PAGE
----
House to ratify antinuclear-weapon treaty
Jakarta: Indonesia is coming closer to ratifying the Comprehensive Nuclear Test Ban Treaty (CTBT) after House of Representatives Commission I on defense, foreign affairs and intelligence gave its endorsement on Wednesday.
The CTBT bans all nuclear weapon tests. The treaty has gained world attention but requires ratification by several named states before it can be enforced.
“Now the government can make use of the CTBT as a multilateral forum in order establish a nuclear-free area,” Foreign Minister Marty Natalegawa told reporters on Wednesday.
All factions in the commission have given positive recommendations as they believe the ratification can improve Indonesia’s standing in the international community as well as encourage other countries to ratify the treaty.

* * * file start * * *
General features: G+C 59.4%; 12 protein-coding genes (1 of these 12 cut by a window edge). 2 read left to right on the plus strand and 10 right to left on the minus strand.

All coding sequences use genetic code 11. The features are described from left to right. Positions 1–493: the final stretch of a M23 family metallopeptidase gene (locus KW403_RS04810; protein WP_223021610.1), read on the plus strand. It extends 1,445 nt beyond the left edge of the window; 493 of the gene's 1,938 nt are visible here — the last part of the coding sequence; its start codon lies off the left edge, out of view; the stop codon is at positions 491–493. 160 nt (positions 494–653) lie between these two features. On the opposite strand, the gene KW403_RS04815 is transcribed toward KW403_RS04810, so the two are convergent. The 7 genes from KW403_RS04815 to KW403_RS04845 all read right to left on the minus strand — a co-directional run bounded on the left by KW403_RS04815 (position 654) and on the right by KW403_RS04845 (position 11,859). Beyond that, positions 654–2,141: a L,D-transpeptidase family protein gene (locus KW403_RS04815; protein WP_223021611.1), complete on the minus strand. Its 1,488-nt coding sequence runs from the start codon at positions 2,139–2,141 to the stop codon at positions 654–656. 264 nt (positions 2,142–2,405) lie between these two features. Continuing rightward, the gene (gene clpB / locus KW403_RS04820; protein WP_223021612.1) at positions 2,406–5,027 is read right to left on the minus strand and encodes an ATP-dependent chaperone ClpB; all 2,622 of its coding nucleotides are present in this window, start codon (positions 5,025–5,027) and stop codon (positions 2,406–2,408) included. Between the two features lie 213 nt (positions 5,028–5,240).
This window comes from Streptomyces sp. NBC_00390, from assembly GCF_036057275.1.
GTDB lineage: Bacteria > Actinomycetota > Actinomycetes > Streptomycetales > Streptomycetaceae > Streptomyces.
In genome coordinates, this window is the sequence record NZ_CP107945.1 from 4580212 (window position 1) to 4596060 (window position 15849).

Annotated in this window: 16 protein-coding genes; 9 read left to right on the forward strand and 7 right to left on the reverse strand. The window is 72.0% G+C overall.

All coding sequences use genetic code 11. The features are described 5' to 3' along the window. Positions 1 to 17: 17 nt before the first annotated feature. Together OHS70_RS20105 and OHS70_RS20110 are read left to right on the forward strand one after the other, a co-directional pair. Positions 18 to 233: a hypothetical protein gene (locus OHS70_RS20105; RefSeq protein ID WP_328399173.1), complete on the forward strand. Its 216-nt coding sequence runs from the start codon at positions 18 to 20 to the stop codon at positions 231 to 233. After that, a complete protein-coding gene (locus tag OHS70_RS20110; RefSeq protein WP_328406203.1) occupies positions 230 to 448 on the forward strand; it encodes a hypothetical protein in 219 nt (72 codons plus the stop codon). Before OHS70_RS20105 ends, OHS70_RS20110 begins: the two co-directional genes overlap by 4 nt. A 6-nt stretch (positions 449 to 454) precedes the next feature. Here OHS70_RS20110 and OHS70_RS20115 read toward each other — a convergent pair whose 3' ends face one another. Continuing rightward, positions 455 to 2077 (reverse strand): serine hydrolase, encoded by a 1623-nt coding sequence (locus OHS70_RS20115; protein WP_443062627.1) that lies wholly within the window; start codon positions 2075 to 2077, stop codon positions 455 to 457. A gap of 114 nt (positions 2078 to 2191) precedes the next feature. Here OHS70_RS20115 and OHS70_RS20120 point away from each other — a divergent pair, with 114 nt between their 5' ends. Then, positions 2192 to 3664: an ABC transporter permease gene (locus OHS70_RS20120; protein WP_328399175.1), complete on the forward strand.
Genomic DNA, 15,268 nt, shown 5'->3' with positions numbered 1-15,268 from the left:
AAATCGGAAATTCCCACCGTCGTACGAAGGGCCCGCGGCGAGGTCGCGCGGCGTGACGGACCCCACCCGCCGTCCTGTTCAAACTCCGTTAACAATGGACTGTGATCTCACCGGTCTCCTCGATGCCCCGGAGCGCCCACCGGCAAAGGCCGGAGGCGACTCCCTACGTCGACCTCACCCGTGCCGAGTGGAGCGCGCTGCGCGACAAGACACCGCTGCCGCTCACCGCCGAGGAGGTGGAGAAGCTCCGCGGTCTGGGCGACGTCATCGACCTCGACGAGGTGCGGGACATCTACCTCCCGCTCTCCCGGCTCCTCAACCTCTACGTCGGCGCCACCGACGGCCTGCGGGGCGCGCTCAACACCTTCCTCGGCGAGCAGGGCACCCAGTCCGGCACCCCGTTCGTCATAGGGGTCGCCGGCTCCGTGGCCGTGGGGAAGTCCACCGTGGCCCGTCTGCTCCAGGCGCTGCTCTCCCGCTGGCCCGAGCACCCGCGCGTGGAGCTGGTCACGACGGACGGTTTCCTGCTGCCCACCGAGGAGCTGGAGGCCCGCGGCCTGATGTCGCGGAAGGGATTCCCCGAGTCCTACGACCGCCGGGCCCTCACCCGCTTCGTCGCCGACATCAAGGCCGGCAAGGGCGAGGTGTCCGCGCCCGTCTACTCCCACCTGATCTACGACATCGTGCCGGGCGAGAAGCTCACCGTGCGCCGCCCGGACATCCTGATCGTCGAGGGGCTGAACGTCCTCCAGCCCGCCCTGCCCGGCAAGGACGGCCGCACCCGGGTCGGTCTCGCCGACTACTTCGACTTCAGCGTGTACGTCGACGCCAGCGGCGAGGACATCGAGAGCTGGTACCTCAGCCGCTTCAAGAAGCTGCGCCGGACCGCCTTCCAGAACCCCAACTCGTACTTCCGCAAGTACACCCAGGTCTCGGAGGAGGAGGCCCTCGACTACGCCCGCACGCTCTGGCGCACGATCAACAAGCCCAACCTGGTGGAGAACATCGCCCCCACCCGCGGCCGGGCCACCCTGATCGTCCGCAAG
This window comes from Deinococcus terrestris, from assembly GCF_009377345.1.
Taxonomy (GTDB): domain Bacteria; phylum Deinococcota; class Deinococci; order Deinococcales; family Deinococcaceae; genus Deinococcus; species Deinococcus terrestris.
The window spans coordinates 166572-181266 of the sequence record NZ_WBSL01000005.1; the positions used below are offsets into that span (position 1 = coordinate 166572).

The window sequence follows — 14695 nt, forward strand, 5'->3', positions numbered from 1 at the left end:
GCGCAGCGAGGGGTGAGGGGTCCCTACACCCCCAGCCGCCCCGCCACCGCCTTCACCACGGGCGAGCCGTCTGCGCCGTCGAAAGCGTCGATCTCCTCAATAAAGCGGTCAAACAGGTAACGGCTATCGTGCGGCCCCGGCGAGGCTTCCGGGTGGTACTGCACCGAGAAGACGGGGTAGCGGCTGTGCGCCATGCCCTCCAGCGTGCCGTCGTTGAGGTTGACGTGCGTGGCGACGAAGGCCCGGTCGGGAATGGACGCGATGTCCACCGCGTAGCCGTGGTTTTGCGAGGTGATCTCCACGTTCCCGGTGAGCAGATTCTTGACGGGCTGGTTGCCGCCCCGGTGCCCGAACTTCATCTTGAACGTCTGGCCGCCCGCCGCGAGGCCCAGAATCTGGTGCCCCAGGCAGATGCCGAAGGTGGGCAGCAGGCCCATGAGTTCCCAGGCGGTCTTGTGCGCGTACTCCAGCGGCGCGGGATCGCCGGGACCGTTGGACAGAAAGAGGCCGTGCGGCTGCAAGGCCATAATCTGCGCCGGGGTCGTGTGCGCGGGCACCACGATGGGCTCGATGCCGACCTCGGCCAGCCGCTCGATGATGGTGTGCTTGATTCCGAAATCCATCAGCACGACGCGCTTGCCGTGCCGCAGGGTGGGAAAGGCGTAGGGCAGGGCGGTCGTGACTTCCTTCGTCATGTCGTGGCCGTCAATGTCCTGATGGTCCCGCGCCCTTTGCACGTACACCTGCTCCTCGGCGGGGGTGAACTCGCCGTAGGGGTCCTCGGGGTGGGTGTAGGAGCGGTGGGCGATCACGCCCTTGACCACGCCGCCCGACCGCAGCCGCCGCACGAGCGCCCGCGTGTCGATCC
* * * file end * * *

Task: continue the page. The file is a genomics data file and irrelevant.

“We hope countries that haven’t ratified the treaty, such as the US and Israel, will follow our initiative,” commission chairman Mahfudz Siddiq said.
In the past, the commission was reluctant to endorse the treaty because it did not see much benefit in it.
It, however, change its opinion after realizing that countries that had ratified the treaty were forbidden to attack each other. One hundred and fifty-five states have ratified the treaty, while another 27 have signed it but have not ratified it. The CTBT was first adopted by the UN General Assembly in 1996.